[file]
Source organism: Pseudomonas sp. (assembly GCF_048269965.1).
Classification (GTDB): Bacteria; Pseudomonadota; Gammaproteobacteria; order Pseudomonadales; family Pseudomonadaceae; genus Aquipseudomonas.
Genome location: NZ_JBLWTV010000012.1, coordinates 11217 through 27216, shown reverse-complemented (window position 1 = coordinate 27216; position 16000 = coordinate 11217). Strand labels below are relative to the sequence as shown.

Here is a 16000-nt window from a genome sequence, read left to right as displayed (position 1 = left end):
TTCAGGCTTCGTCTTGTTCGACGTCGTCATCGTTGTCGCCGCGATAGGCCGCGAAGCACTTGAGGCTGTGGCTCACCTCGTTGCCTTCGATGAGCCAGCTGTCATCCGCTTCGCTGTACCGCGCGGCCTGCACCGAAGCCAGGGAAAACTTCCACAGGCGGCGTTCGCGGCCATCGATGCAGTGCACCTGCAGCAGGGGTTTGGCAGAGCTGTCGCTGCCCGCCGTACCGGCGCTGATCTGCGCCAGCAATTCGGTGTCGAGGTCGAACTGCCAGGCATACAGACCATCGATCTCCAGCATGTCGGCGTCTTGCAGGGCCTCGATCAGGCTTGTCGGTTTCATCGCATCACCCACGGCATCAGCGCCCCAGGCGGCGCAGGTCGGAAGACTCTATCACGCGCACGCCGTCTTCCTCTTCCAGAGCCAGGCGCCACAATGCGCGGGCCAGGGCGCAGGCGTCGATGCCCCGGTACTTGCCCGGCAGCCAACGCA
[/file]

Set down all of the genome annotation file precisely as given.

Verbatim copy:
Source organism: Pseudomonas sp. (assembly GCF_048269965.1).
Classification (GTDB): Bacteria; Pseudomonadota; Gammaproteobacteria; order Pseudomonadales; family Pseudomonadaceae; genus Aquipseudomonas.
Genome location: NZ_JBLWTV010000012.1, coordinates 11217 through 27216, shown reverse-complemented (window position 1 = coordinate 27216; position 16000 = coordinate 11217). Strand labels below are relative to the sequence as shown.

Here is a 16000-nt window from a genome sequence, read left to right as displayed (position 1 = left end):
TTCAGGCTTCGTCTTGTTCGACGTCGTCATCGTTGTCGCCGCGATAGGCCGCGAAGCACTTGAGGCTGTGGCTCACCTCGTTGCCTTCGATGAGCCAGCTGTCATCCGCTTCGCTGTACCGCGCGGCCTGCACCGAAGCCAGGGAAAACTTCCACAGGCGGCGTTCGCGGCCATCGATGCAGTGCACCTGCAGCAGGGGTTTGGCAGAGCTGTCGCTGCCCGCCGTACCGGCGCTGATCTGCGCCAGCAATTCGGTGTCGAGGTCGAACTGCCAGGCATACAGACCATCGATCTCCAGCATGTCGGCGTCTTGCAGGGCCTCGATCAGGCTTGTCGGTTTCATCGCATCACCCACGGCATCAGCGCCCCAGGCGGCGCAGGTCGGAAGACTCTATCACGCGCACGCCGTCTTCCTCTTCCAGAGCCAGGCGCCACAATGCGCGGGCCAGGGCGCAGGCGTCGATGCCCCGGTACTTGCCCGGCAGCCAACGCA